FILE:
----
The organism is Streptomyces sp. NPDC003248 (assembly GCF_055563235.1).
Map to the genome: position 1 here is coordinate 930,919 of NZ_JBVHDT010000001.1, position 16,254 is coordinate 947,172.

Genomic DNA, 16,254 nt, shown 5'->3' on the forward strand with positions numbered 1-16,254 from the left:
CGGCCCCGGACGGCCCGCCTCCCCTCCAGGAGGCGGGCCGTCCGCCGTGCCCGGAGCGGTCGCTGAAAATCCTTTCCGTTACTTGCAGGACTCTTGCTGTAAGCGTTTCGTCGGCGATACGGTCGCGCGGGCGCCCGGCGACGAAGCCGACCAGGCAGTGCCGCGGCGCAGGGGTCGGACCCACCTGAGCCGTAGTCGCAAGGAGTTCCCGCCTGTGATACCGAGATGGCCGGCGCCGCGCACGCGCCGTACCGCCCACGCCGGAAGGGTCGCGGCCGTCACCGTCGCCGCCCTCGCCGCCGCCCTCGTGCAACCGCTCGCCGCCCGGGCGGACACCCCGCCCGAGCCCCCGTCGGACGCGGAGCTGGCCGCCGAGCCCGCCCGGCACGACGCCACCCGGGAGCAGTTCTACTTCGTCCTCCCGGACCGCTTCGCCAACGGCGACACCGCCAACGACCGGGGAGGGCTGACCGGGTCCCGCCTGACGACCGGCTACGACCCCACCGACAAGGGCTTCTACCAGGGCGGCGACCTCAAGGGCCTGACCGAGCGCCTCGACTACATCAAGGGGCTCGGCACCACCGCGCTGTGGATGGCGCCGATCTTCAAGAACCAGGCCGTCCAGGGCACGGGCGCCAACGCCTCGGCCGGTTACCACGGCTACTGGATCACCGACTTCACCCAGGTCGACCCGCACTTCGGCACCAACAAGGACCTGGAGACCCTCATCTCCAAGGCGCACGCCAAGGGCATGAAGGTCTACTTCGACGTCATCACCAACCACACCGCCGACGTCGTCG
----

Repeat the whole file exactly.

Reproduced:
The organism is Streptomyces sp. NPDC003248 (assembly GCF_055563235.1).
Map to the genome: position 1 here is coordinate 930,919 of NZ_JBVHDT010000001.1, position 16,254 is coordinate 947,172.

Genomic DNA, 16,254 nt, shown 5'->3' on the forward strand with positions numbered 1-16,254 from the left:
CGGCCCCGGACGGCCCGCCTCCCCTCCAGGAGGCGGGCCGTCCGCCGTGCCCGGAGCGGTCGCTGAAAATCCTTTCCGTTACTTGCAGGACTCTTGCTGTAAGCGTTTCGTCGGCGATACGGTCGCGCGGGCGCCCGGCGACGAAGCCGACCAGGCAGTGCCGCGGCGCAGGGGTCGGACCCACCTGAGCCGTAGTCGCAAGGAGTTCCCGCCTGTGATACCGAGATGGCCGGCGCCGCGCACGCGCCGTACCGCCCACGCCGGAAGGGTCGCGGCCGTCACCGTCGCCGCCCTCGCCGCCGCCCTCGTGCAACCGCTCGCCGCCCGGGCGGACACCCCGCCCGAGCCCCCGTCGGACGCGGAGCTGGCCGCCGAGCCCGCCCGGCACGACGCCACCCGGGAGCAGTTCTACTTCGTCCTCCCGGACCGCTTCGCCAACGGCGACACCGCCAACGACCGGGGAGGGCTGACCGGGTCCCGCCTGACGACCGGCTACGACCCCACCGACAAGGGCTTCTACCAGGGCGGCGACCTCAAGGGCCTGACCGAGCGCCTCGACTACATCAAGGGGCTCGGCACCACCGCGCTGTGGATGGCGCCGATCTTCAAGAACCAGGCCGTCCAGGGCACGGGCGCCAACGCCTCGGCCGGTTACCACGGCTACTGGATCACCGACTTCACCCAGGTCGACCCGCACTTCGGCACCAACAAGGACCTGGAGACCCTCATCTCCAAGGCGCACGCCAAGGGCATGAAGGTCTACTTCGACGTCATCACCAACCACACCGCCGACGTCGTCG